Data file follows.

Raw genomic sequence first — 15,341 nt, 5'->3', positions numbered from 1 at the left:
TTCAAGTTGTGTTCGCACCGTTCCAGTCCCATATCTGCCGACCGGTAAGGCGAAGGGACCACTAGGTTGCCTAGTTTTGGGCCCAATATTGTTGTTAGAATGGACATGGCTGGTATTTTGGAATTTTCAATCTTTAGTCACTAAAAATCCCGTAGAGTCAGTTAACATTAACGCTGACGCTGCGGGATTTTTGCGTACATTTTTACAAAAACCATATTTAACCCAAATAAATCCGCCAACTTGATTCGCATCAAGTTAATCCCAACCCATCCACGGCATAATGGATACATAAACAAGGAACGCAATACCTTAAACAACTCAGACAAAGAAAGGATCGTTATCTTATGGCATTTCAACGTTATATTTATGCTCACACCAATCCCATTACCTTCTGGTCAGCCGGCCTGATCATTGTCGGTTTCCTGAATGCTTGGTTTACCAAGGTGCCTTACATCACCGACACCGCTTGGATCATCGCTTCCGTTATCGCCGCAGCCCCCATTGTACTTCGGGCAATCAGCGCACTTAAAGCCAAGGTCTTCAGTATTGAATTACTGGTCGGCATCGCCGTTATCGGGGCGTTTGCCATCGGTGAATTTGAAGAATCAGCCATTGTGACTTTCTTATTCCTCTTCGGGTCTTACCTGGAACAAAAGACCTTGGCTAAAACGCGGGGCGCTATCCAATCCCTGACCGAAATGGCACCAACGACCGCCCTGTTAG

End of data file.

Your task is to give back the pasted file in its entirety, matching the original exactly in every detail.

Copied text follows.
Raw genomic sequence first — 15,341 nt, 5'->3', positions numbered from 1 at the left:
TTCAAGTTGTGTTCGCACCGTTCCAGTCCCATATCTGCCGACCGGTAAGGCGAAGGGACCACTAGGTTGCCTAGTTTTGGGCCCAATATTGTTGTTAGAATGGACATGGCTGGTATTTTGGAATTTTCAATCTTTAGTCACTAAAAATCCCGTAGAGTCAGTTAACATTAACGCTGACGCTGCGGGATTTTTGCGTACATTTTTACAAAAACCATATTTAACCCAAATAAATCCGCCAACTTGATTCGCATCAAGTTAATCCCAACCCATCCACGGCATAATGGATACATAAACAAGGAACGCAATACCTTAAACAACTCAGACAAAGAAAGGATCGTTATCTTATGGCATTTCAACGTTATATTTATGCTCACACCAATCCCATTACCTTCTGGTCAGCCGGCCTGATCATTGTCGGTTTCCTGAATGCTTGGTTTACCAAGGTGCCTTACATCACCGACACCGCTTGGATCATCGCTTCCGTTATCGCCGCAGCCCCCATTGTACTTCGGGCAATCAGCGCACTTAAAGCCAAGGTCTTCAGTATTGAATTACTGGTCGGCATCGCCGTTATCGGGGCGTTTGCCATCGGTGAATTTGAAGAATCAGCCATTGTGACTTTCTTATTCCTCTTCGGGTCTTACCTGGAACAAAAGACCTTGGCTAAAACGCGGGGCGCTATCCAATCCCTGACCGAAATGGCACCAACGACCGCCCTGTTAG